The National Human Rights Commission has issued notices to the Food Safety and Standards Authority of India (FSSAI), the Centre and the states, taking cognizance of reports on increase in pesticides in vegetables, fruit and spices across the country.
NHRC has taken suo motu cognizance of a media report, based on the findings of the Union Agriculture Ministry that there has been an almost "two-fold" increase in the number of samples containing pesticides above the permitted Maximum Residue Level (MRL) in vegetables, fruits and spices in the last six years.
Advertisement"Considering it a serious issue of human rights violation, Justice D Murugesan, Member of the Commission has issued notices to the Chairperson, Food and Safety Standard Authority of India, Secretary, Union Ministry of Food Processing Industries and Secretaries, In-Charge of Food and Agriculture of all the states and has asked them to inform, within eight weeks, about the action taken to minimize the residue level in vegetables, foods and spices," said a statement issued by the Commission.
"It has been repeatedly pointed out by the Honorable Supreme Court that the right to food is a fundamental right to life guaranteed under Article 21 of the Constitution of India."
"It is to be emphasized that any food article, which is hazardous and injurious to public health, is a potential danger to the fundamental right to life."
"The enjoyment of life and attainment, including right to life and human dignity encompasses, within its ambit availability of articles of food, without insecticides or pesticides residues, veterinary drugs residues, antibiotic residues, solvent residues etc," said Murugesan.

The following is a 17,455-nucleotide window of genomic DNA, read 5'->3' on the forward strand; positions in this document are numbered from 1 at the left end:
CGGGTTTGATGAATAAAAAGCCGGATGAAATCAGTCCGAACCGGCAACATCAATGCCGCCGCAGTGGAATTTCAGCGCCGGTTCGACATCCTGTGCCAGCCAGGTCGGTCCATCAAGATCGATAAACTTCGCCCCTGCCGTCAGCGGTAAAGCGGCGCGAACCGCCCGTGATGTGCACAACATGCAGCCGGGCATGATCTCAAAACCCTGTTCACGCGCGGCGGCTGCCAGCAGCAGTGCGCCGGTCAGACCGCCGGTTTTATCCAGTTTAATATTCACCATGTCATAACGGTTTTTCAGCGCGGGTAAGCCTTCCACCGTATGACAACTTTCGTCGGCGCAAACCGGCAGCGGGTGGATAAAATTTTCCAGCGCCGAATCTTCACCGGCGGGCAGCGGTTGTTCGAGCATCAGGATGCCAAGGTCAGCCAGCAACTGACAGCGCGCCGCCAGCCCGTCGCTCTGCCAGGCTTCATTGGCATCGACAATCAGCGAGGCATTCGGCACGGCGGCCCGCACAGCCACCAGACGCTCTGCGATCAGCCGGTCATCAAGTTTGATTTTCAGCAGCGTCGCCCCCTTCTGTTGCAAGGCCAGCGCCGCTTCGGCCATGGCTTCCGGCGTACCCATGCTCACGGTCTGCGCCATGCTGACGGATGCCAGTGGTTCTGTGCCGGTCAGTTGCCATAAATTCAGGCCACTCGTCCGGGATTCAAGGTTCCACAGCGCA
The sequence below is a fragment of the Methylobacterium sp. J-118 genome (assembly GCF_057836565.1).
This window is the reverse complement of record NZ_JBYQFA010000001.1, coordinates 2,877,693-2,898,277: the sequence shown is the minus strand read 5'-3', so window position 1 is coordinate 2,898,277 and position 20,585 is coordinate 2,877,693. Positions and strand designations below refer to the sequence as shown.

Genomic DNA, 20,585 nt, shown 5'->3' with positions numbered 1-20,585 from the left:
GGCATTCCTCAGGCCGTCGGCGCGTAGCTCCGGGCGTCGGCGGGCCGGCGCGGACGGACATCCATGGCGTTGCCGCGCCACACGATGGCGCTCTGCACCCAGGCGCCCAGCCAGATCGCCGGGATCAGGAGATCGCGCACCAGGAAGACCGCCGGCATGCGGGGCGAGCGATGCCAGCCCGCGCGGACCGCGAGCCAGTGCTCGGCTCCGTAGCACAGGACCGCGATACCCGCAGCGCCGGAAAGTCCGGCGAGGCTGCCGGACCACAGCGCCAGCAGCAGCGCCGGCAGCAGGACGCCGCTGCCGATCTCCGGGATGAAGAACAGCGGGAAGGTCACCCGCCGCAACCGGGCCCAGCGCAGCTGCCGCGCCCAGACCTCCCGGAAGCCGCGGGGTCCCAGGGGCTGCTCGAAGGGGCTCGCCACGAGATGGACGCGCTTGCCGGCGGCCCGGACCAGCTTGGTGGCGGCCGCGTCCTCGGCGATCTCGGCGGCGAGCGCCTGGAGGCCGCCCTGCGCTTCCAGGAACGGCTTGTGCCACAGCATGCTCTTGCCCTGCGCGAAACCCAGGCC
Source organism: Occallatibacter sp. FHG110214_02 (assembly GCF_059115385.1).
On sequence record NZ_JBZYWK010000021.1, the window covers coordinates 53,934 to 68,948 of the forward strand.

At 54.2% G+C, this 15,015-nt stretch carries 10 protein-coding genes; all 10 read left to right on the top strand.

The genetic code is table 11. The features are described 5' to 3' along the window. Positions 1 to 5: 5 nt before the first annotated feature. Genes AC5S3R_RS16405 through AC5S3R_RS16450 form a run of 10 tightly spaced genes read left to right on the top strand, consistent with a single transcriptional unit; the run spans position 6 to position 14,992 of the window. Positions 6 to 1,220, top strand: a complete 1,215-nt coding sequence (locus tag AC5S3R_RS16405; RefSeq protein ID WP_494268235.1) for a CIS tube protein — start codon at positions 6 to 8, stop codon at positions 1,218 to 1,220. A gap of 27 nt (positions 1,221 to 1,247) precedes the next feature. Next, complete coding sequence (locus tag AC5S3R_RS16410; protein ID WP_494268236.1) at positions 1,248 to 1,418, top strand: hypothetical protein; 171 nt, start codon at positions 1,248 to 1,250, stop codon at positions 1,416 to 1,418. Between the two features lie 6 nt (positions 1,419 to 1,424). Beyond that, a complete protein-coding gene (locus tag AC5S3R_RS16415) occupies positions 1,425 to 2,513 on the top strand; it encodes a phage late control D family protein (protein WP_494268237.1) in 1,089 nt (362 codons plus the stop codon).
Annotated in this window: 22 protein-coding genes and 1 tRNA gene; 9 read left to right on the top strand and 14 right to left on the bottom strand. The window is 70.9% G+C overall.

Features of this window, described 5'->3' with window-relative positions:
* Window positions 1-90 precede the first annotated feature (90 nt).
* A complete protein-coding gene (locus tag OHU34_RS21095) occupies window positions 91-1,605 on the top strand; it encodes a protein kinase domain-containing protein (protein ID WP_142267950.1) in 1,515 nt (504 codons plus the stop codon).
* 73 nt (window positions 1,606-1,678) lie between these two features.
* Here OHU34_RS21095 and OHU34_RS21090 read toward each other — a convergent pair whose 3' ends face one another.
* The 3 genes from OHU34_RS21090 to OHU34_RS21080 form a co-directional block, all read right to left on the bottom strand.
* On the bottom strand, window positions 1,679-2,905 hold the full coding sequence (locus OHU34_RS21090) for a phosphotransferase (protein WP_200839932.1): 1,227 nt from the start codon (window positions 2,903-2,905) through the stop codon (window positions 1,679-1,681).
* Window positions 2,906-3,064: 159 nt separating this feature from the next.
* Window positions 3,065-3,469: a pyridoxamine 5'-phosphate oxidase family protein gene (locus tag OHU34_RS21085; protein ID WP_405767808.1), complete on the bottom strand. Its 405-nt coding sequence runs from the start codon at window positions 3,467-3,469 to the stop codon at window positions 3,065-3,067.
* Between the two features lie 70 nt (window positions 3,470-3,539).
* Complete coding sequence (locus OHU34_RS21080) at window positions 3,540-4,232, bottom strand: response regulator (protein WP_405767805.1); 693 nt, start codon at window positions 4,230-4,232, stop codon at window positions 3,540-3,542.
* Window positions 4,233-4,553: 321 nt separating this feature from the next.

Justice Murugesan also pointed out that "Though, it is the paramount duty of the states and its authorities to achieve an appropriate level for protection of human life and health which is a fundamental right as well as human right, the reports of rampant use of pesticides etc in food articles continue to pour in."
According to the report, it is well-known that vegetables sold in major cities contain pesticides, but it has now emerged that these harmful chemicals are present in "alarming high doses" in greens across India.
The maximum number of failed samples in most test centers was of the vegetables. The situation is even more alarming in Delhi and Mumbai.
Out of 629 samples analyzed by PC Cell Centers, Delhi, 223 samples reportedly contained residue out of which 20 samples contained it above the MRL. The Export Inspection Council Centre, Kolkata and Mumbai analyzed 1,149 samples out of which 352 contained residue and 22 had it above MRL.
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